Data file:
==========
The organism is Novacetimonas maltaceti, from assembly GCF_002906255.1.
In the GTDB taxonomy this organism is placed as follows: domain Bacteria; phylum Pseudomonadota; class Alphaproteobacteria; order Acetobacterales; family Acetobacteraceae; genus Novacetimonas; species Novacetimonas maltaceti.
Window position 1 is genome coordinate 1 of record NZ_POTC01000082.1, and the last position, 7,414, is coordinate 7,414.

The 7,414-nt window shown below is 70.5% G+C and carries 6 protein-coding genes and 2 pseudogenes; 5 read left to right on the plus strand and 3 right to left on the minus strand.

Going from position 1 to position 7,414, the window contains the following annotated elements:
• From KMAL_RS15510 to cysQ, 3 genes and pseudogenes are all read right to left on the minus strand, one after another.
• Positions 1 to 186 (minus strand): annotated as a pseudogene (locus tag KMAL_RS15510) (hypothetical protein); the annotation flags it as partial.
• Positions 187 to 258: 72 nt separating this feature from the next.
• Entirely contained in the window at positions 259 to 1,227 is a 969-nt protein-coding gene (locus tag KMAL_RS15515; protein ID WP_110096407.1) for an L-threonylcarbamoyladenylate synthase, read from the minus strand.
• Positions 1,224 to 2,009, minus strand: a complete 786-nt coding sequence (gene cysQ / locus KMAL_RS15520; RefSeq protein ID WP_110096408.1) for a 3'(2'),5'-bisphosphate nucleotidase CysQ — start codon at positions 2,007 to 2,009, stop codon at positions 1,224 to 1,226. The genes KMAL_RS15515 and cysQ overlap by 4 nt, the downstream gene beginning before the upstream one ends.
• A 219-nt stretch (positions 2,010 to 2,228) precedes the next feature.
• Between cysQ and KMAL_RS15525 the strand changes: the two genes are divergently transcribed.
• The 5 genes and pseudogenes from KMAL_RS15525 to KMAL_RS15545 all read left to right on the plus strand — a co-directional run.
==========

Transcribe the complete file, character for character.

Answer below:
The organism is Novacetimonas maltaceti, from assembly GCF_002906255.1.
In the GTDB taxonomy this organism is placed as follows: domain Bacteria; phylum Pseudomonadota; class Alphaproteobacteria; order Acetobacterales; family Acetobacteraceae; genus Novacetimonas; species Novacetimonas maltaceti.
Window position 1 is genome coordinate 1 of record NZ_POTC01000082.1, and the last position, 7,414, is coordinate 7,414.

The 7,414-nt window shown below is 70.5% G+C and carries 6 protein-coding genes and 2 pseudogenes; 5 read left to right on the plus strand and 3 right to left on the minus strand.

Going from position 1 to position 7,414, the window contains the following annotated elements:
• From KMAL_RS15510 to cysQ, 3 genes and pseudogenes are all read right to left on the minus strand, one after another.
• Positions 1 to 186 (minus strand): annotated as a pseudogene (locus tag KMAL_RS15510) (hypothetical protein); the annotation flags it as partial.
• Positions 187 to 258: 72 nt separating this feature from the next.
• Entirely contained in the window at positions 259 to 1,227 is a 969-nt protein-coding gene (locus tag KMAL_RS15515; protein ID WP_110096407.1) for an L-threonylcarbamoyladenylate synthase, read from the minus strand.
• Positions 1,224 to 2,009, minus strand: a complete 786-nt coding sequence (gene cysQ / locus KMAL_RS15520; RefSeq protein ID WP_110096408.1) for a 3'(2'),5'-bisphosphate nucleotidase CysQ — start codon at positions 2,007 to 2,009, stop codon at positions 1,224 to 1,226. The genes KMAL_RS15515 and cysQ overlap by 4 nt, the downstream gene beginning before the upstream one ends.
• A 219-nt stretch (positions 2,010 to 2,228) precedes the next feature.
• Between cysQ and KMAL_RS15525 the strand changes: the two genes are divergently transcribed.
• The 5 genes and pseudogenes from KMAL_RS15525 to KMAL_RS15545 all read left to right on the plus strand — a co-directional run.